I have two of these display lamps; one was mine originally, the second one I gave to my mother. When she passed away, it came back to me.
Nowadays it's hard to recall which is which because they are both in my living room. At the time some of these settings were done, however, one was in the living room and one was in the den.
One of them usually has a more formal setting, sometimes referred to as "My Lamp"; the second is more likely to be devoted to a more country look, or the one with the most changes seasonally, and that's why it is usually referred to as "Mother's Lamp." No big deal, but I am explaining here because people have been confused in the past!
The Valentines teacart is actually in my Seasons pages, too, with other Valentines items. I included a link here because the teacart is in the lamp sometimes. Confused yet? lol
People have asked lots of questions about these lamps, and I have included answers to the most frequently asked questions and information about how to locate a similar lamp at the bottom of this page.
FREQUENTLY ASKED QUESTIONS:
DID THE SHADE COME WITH IT?
HOW DO YOU ACCESS THE INTERIOR?
The top lifts right off. You get a glimpse here of the cord, which is fastened to the back molding.
You just set things in there.
CAN YOU CHANGE THE CARPET?
Notice the quarter round molding behind the chair? Those are separate pieces that fit together snugly and are not fastened down. The lamp came with a black velvet bottom, but the man who made the lamps told me that it could be changed easily by just lifting out the molding pieces. In my early days, I cut several different upholstery fabrics to use as carpets and changed them depending on the seasonal displays I used in the lamps. Nowadays I just leave the same one in there most of the time.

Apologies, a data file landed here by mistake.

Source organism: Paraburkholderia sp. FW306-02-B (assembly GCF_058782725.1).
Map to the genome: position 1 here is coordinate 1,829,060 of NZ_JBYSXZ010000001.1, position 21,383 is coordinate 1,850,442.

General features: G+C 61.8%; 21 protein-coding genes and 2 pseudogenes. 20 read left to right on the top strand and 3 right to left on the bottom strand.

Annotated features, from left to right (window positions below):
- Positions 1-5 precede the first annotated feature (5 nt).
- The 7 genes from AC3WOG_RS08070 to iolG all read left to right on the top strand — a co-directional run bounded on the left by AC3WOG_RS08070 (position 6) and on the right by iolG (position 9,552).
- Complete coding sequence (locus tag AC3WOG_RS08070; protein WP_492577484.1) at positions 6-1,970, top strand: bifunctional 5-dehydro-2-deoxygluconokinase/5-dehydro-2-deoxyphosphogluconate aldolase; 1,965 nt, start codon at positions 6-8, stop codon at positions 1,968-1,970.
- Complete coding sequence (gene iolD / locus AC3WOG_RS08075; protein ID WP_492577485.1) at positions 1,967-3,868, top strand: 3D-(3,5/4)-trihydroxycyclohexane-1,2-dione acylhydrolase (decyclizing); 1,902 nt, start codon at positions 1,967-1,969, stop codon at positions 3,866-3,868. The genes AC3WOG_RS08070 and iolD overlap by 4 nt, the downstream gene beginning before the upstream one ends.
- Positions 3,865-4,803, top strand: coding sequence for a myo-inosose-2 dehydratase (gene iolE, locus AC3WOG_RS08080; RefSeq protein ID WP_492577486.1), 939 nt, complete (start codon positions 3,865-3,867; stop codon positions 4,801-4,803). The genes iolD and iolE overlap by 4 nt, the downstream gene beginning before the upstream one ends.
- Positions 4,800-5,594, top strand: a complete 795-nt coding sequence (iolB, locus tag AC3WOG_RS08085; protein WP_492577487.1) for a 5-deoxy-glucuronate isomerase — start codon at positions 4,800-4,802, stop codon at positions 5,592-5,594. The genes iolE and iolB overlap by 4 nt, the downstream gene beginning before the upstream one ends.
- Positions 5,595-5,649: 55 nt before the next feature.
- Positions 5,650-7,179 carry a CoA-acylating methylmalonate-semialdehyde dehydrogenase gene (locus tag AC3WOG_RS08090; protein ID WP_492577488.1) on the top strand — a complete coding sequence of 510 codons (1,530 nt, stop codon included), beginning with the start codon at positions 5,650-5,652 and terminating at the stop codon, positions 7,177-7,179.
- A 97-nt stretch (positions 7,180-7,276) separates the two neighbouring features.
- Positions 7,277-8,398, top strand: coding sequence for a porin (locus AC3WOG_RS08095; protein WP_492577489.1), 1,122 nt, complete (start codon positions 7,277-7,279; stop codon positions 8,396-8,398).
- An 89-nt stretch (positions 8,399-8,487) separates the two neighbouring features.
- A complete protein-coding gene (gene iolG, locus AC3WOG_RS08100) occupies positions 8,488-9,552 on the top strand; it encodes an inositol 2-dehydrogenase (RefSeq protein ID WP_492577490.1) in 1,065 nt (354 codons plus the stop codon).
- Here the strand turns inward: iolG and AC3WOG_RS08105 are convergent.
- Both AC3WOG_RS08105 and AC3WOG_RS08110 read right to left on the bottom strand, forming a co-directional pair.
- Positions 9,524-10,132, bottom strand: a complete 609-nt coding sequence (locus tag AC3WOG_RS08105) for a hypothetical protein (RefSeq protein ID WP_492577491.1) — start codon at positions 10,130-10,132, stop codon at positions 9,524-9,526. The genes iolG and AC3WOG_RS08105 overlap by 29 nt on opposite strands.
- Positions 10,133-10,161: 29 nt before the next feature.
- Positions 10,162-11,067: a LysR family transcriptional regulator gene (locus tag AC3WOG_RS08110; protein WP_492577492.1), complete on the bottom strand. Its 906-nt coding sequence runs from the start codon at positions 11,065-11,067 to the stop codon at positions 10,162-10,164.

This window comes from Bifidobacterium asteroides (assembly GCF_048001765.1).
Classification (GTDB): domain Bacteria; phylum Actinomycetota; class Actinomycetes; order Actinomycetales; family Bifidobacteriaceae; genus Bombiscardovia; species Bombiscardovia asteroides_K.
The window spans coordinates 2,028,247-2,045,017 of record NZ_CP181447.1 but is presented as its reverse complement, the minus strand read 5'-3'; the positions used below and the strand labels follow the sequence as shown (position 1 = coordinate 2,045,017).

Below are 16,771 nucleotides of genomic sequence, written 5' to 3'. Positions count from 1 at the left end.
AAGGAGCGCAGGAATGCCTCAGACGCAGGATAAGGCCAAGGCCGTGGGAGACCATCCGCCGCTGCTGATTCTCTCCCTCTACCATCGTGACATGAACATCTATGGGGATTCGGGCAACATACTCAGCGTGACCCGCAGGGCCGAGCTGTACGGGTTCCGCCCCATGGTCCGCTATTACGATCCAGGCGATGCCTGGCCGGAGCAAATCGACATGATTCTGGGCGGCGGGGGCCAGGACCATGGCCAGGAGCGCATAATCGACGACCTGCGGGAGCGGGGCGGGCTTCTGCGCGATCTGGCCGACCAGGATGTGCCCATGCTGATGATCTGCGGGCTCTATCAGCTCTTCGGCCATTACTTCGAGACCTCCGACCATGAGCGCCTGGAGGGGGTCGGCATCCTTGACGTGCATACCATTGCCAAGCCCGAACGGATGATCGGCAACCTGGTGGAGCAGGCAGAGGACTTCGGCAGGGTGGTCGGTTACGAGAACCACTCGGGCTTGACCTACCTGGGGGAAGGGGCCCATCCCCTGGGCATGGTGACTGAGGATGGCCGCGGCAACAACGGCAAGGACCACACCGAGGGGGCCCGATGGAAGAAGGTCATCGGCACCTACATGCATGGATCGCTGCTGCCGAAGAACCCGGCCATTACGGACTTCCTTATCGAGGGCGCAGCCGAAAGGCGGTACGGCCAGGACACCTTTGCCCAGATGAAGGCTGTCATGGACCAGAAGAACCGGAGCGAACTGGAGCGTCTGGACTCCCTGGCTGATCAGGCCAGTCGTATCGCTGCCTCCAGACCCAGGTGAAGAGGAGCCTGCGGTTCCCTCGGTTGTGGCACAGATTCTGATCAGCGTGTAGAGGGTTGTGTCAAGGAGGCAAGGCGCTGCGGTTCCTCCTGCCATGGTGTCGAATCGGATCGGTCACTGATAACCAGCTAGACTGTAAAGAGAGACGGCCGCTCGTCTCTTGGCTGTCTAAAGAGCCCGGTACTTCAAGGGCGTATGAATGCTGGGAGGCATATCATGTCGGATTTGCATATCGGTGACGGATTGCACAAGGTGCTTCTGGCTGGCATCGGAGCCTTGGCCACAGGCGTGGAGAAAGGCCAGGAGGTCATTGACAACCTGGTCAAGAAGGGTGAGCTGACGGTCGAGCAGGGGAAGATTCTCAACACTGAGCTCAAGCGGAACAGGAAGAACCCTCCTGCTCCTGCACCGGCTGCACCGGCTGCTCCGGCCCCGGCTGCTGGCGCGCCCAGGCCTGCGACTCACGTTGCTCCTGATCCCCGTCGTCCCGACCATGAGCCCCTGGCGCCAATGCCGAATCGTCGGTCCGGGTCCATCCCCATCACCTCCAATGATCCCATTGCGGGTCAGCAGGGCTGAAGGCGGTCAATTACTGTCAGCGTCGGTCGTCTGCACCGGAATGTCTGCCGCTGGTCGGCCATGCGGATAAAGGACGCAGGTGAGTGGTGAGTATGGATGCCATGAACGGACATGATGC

WHAT ARE ITS DIMENSIONS?
The lamp including the base is 12 inches wide, 11 inches deep, and 10 1/2 inches tall. The inner dimensions of the glass part of the lamp measure about 9 inches wide by 8 inches deep; slightly less room when you take into account the size of the inner moldings.
HOW CAN I LOCATE ONE:
Unfortunately, the man who made my lamps (whose name I do not recall but was formerly doing business in Albuquerque, NM, as American Case Company) is no longer in business as far as I know.
However, Joann Swanson had a how-to for making a display lamp using inexpensive picture frames in Dollhouse Miniatures December 2001. They were in a center pull-out section called "Living With Miniatures." She now has a which shows her original picture frame roombox process and an added bit about turning one into a lamp.
A club in NJ made these lamps according to her instructions; unfortunately the link I had for the photos no longer works.
Here is a site where you can purchase the lighting parts for a Lamp Scene.
You can also Google for swing-arm table lamps which would light up a glass topped box or dome without your having to build the lamp into it. For instance, there is an Adair Offset Bedside Lamp offered by Pottery Barn.
And that's all I know!